Today is D-Day (earlier than expected). My department chair is in meetings with the dean, and my class will either get a stay of execution, or will be cancelled. I will keep you posted.
As you already know, I think the Desire Discrepancy Spreadsheet is awesome.
It introduces the concept of desire discrepancy to the world with some serious dramatic flair, and it’s a brilliant illustration of the types of concrete examples that can be helpful when communicating an issue to a partner.
That being said, the dude who built this spreadsheet wasted the data he collected with his less than stellar delivery.
Here’s one way I think that dude could’ve used the data in the DDS to get his lady to blow him (instead of just blowing him off).
He could’ve refined data down into palatable chunks, and figured out how to better understand, and possibly overcome, each ‘chunk’ one at a time.
Even if dude had mature delivery, dumping the whole data set on his wife all at once would be overwhelming. When it comes to behavior change, people often need to be eased into things gently.
I speak from experience. I’m messy by nature. Not tornado-hit-my-house messy, but more like I-will-step-over-a-pile-of-dirty-clothes-for-two-weeks-before-picking-it-up messy.
My partner? Not messy. And if he compiled a “Messy Becca Spreadsheet” and showed me each and every time I was messy? Chances are I would do nothing but be pissed and get hella defensive.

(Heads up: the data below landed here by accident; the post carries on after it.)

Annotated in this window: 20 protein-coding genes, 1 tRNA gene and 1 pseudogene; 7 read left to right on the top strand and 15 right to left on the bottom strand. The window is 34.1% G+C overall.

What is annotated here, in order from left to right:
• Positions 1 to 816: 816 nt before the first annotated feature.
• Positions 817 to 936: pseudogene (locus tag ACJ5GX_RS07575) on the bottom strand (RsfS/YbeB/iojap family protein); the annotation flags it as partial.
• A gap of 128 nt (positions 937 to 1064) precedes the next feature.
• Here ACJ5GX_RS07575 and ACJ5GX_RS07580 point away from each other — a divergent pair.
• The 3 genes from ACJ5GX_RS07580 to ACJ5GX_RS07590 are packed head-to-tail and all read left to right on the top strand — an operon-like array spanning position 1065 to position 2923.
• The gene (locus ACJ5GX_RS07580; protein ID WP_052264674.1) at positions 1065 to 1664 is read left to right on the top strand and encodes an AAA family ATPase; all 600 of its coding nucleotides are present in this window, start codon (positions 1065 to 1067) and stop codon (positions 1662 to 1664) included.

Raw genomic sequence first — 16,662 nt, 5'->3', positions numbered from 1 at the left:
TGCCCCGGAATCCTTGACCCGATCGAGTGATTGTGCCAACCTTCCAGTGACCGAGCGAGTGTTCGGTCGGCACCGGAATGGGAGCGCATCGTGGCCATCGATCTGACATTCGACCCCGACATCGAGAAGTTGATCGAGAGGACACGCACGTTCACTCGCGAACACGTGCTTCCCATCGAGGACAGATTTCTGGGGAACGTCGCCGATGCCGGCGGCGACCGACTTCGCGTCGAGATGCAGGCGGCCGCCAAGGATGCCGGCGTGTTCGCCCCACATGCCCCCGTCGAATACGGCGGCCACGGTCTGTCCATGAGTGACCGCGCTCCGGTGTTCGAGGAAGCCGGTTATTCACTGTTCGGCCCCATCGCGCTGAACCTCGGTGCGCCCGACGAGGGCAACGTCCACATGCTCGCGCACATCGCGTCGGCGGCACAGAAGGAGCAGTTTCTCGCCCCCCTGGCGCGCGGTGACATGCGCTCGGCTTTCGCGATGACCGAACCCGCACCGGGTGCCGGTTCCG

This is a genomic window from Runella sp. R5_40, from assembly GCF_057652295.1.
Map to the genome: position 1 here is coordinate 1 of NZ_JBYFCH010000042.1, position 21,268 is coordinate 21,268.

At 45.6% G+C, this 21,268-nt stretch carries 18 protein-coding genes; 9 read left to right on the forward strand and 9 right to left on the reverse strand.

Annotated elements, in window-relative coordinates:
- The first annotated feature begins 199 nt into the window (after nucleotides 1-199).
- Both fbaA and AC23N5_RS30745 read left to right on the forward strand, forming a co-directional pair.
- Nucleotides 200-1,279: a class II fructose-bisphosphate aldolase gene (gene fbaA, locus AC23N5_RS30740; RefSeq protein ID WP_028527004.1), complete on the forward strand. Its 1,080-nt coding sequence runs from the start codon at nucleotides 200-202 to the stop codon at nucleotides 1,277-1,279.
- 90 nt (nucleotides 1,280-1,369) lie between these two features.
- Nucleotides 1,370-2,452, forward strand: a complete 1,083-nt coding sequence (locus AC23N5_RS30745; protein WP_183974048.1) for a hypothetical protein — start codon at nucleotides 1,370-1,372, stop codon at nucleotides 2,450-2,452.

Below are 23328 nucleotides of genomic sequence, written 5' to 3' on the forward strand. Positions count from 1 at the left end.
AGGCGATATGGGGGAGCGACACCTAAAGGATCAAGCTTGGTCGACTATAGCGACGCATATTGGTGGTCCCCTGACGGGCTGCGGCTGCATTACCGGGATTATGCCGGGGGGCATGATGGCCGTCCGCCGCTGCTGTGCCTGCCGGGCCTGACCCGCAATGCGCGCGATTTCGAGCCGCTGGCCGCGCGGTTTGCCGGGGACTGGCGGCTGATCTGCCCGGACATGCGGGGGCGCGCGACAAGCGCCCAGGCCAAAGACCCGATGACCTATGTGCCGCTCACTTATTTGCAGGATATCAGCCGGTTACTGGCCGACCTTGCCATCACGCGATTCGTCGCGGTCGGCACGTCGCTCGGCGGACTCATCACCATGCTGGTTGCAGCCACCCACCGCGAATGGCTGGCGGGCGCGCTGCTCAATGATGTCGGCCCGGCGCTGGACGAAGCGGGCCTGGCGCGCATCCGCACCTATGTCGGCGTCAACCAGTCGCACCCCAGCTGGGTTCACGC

But my partner is smart. He chunks his critiques, and hits me with them one at time. First it was the hair on the floor in the bathroom, then it was the gross wadded up towel full of coffee grounds on the counter. (The very long list could go on.)
Once I successfully pick up the cleanliness ritual (or it is a horrible failure and he knows there is no hope), he moves on the next one.
With the data compiled, dude’s wife had patterns enough for him to sufficiently break them down into palatable, tackle-able chunks.
For example, she rejects him quite a bit on the premise that she’s feeling gross.
Here are three possible ways he can tackle that chunk (or any other chunk he identifies):
1) Tell her how the rejection makes him feel using “I statements” (which, btw is something we practice in my CCSF class).
A-la “Hey lover-face. I notice that sometimes when I want to have sex, you tell me that you’re gross and you need to shower. Which I totally get. But sometimes, you don’t shower. This is confusing for me, and makes me feel like you’re not being totally honest.”
2) Suggest ways that she can un-gross herself, or ways he can help her un-gross herself.
A-la “Hey lover-face. I notice that sometimes when I want to have sex, you tell me that you’re gross and you need to shower. Maybe the next time that happens, I can help you get the grime out by running you a bath, washing your hair, and lathering you up!”
3) Learn from the pattern.
If she really doesn’t like starting sex when she's sweaty and grimy, maybe he should learn from the pattern and not initiate right after she comes back from the gym.
(As difficult as pheromones may make that task -- as they will be alllllll up in her gym sweat -- he could still learn. [Don’t know about the role of pheromones in arousal? You’ll learn about that in the Male and Female Physiology section of my CCSF class.])
Speaking of learning from the pattern, I have one more thing to say about how we could’ve better used the spreadsheet.
Tune in tomorrow to find out the one thing he could’ve done to improve his chances of success, and decrease all those rejections.